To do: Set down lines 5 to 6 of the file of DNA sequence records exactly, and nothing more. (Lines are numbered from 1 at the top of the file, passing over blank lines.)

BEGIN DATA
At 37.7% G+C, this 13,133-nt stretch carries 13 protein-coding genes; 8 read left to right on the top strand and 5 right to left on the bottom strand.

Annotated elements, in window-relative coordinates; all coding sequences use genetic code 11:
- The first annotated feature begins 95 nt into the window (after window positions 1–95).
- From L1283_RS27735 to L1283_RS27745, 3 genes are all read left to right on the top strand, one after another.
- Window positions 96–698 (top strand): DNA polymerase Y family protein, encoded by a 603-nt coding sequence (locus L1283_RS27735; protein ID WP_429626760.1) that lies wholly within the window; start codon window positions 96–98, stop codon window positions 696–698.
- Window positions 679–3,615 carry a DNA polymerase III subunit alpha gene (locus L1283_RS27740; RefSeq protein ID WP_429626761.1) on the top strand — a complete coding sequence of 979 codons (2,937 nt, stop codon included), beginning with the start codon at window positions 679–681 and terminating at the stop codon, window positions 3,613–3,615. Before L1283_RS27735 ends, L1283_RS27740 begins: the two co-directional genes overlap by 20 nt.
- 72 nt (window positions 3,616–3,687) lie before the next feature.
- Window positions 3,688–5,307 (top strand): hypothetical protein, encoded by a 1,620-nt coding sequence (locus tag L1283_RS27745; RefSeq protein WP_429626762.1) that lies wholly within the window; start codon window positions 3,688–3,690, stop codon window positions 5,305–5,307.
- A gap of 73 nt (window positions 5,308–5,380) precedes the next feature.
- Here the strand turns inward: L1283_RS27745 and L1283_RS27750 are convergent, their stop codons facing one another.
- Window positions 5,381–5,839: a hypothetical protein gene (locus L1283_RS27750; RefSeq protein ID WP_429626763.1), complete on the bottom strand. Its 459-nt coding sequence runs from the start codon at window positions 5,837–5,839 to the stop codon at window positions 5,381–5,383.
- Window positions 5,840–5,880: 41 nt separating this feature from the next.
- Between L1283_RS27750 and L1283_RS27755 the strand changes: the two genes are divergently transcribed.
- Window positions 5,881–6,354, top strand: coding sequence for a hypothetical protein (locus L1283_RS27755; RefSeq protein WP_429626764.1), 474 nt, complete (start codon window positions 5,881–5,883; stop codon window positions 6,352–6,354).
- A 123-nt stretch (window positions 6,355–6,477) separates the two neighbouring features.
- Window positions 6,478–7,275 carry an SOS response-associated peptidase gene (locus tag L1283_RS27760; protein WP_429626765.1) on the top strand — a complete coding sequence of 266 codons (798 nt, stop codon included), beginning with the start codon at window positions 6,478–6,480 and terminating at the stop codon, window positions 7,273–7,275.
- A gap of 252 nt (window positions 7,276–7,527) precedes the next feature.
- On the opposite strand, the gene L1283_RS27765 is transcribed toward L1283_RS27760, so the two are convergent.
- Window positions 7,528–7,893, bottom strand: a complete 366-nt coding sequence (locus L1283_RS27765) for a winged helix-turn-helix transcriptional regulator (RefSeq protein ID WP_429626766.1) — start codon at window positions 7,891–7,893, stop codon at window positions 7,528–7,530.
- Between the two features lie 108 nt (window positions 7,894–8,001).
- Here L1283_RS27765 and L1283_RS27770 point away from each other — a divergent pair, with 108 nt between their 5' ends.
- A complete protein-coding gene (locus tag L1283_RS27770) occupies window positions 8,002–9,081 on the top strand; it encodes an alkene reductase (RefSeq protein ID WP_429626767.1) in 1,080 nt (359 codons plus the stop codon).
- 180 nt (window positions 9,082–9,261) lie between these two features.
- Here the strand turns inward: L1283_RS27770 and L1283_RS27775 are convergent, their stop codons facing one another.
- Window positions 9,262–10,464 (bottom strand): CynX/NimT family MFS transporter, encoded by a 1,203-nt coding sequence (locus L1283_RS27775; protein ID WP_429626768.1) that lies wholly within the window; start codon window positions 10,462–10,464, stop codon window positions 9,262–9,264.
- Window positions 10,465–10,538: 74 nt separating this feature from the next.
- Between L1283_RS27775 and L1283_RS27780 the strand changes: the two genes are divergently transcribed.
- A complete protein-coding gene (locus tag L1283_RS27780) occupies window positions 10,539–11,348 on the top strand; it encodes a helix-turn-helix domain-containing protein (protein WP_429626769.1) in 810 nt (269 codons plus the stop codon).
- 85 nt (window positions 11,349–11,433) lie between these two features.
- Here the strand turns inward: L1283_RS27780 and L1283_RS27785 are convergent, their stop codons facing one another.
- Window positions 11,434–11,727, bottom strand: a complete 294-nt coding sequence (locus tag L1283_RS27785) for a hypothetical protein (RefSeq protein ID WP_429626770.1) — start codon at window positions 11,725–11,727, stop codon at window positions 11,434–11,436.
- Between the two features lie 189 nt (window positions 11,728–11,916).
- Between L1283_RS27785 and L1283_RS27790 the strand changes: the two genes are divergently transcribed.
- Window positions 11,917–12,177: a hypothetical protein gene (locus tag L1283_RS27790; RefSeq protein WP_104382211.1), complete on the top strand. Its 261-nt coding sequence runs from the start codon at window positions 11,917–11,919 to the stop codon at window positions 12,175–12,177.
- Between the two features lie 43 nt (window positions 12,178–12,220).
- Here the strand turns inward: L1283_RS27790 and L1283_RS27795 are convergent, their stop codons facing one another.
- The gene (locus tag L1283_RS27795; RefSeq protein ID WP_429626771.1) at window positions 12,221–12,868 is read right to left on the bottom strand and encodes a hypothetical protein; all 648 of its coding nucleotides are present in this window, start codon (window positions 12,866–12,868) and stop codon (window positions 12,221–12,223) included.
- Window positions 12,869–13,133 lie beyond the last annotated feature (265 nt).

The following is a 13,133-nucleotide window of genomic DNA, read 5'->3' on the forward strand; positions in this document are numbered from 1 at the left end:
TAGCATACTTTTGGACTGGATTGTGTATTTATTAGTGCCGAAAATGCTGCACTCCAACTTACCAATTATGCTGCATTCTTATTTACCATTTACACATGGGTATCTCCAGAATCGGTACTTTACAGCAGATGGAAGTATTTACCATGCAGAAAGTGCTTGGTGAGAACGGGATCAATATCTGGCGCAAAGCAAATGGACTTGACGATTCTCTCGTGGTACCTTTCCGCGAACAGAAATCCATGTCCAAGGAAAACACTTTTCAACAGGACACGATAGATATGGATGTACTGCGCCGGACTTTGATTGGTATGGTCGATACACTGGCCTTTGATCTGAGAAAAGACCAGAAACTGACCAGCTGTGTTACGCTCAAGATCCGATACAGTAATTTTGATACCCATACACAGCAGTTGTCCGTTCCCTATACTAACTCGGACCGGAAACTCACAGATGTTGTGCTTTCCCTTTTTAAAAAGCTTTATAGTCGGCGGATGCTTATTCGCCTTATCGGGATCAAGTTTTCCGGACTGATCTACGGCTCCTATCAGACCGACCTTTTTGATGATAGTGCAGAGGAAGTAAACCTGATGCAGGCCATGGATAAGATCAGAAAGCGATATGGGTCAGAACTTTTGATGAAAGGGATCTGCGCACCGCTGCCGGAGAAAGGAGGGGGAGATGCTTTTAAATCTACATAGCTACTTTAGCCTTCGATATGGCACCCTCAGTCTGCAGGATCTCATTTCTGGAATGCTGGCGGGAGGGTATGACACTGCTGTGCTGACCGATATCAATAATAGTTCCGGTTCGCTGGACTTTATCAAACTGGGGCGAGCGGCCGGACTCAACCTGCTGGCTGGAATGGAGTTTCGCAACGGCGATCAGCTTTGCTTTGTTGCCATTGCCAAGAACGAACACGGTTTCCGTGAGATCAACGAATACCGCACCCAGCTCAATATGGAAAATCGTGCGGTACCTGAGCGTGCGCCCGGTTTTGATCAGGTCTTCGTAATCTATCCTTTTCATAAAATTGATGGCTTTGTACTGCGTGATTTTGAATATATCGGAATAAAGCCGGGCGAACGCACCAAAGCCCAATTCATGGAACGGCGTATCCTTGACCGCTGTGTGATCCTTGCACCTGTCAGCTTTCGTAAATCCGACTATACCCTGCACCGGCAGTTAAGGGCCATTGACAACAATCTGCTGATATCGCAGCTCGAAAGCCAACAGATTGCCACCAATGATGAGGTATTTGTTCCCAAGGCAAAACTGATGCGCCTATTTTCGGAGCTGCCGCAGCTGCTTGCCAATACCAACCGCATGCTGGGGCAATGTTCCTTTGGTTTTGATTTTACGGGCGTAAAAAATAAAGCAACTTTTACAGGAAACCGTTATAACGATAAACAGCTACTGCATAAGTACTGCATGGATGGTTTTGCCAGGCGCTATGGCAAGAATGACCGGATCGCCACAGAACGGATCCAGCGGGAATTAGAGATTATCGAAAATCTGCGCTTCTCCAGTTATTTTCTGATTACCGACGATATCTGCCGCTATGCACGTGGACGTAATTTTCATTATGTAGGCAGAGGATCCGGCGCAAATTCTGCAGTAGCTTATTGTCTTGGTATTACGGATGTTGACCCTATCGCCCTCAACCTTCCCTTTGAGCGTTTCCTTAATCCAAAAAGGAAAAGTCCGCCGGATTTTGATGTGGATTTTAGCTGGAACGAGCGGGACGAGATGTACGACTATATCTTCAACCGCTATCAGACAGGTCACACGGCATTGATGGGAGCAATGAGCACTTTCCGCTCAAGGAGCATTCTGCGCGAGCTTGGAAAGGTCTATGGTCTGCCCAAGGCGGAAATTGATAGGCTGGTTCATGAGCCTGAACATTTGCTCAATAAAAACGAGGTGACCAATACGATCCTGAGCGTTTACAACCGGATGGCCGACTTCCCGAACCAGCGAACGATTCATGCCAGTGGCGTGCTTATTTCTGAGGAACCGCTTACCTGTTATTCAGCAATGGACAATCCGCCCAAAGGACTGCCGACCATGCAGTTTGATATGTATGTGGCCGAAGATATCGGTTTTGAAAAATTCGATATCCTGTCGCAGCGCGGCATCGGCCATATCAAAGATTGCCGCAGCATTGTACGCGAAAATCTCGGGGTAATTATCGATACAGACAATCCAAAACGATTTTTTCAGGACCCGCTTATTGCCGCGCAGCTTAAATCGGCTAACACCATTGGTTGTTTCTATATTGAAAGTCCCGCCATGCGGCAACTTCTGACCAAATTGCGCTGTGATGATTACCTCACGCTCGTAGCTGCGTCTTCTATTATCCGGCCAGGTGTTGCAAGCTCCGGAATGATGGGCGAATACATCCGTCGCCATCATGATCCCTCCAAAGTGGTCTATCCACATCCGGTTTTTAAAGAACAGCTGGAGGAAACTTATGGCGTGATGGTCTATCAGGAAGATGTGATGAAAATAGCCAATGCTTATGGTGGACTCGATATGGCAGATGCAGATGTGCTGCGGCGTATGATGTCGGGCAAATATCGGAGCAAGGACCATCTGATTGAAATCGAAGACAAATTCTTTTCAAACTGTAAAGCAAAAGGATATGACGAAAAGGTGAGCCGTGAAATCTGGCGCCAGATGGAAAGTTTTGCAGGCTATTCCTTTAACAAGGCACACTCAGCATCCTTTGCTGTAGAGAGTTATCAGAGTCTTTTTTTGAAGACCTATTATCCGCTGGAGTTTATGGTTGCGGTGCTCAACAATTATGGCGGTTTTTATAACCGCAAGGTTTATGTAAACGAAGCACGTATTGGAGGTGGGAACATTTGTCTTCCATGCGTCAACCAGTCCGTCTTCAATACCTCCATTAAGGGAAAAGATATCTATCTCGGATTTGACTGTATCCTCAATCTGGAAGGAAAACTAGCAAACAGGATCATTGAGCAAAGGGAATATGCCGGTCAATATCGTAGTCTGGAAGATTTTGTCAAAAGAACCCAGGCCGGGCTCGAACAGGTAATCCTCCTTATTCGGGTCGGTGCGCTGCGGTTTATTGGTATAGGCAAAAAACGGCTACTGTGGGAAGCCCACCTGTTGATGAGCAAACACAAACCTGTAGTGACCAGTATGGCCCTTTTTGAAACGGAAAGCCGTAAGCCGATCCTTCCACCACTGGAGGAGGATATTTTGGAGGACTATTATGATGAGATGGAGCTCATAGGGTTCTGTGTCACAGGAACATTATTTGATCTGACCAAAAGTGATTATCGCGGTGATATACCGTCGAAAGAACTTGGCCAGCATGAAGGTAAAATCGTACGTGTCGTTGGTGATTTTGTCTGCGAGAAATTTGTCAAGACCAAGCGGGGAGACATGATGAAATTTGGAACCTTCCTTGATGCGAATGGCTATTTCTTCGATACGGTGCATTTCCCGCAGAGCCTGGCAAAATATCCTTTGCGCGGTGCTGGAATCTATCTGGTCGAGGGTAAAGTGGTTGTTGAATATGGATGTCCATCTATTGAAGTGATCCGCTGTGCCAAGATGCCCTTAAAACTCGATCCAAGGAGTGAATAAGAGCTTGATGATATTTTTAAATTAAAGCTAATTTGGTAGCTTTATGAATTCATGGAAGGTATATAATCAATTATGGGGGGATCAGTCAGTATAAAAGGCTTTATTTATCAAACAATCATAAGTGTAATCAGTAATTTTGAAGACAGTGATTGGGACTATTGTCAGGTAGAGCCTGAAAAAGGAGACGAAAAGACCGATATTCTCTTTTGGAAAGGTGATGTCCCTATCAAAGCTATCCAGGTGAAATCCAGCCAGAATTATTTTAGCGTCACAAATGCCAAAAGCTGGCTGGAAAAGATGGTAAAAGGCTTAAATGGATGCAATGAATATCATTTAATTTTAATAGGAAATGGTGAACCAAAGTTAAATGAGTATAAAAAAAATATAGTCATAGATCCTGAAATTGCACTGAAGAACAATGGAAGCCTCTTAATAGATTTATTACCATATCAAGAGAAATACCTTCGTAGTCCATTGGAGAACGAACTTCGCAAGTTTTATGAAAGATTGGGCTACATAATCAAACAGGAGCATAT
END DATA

- Window positions 96–698 (top strand): DNA polymerase Y family protein, encoded by a 603-nt coding sequence (locus L1283_RS27735; protein ID WP_429626760.1) that lies wholly within the window; start codon window positions 96–98, stop codon window positions 696–698.
- Window positions 679–3,615 carry a DNA polymerase III subunit alpha gene (locus L1283_RS27740; RefSeq protein ID WP_429626761.1) on the top strand — a complete coding sequence of 979 codons (2,937 nt, stop codon included), beginning with the start codon at window positions 679–681 and terminating at the stop codon, window positions 3,613–3,615. Before L1283_RS27735 ends, L1283_RS27740 begins: the two co-directional genes overlap by 20 nt.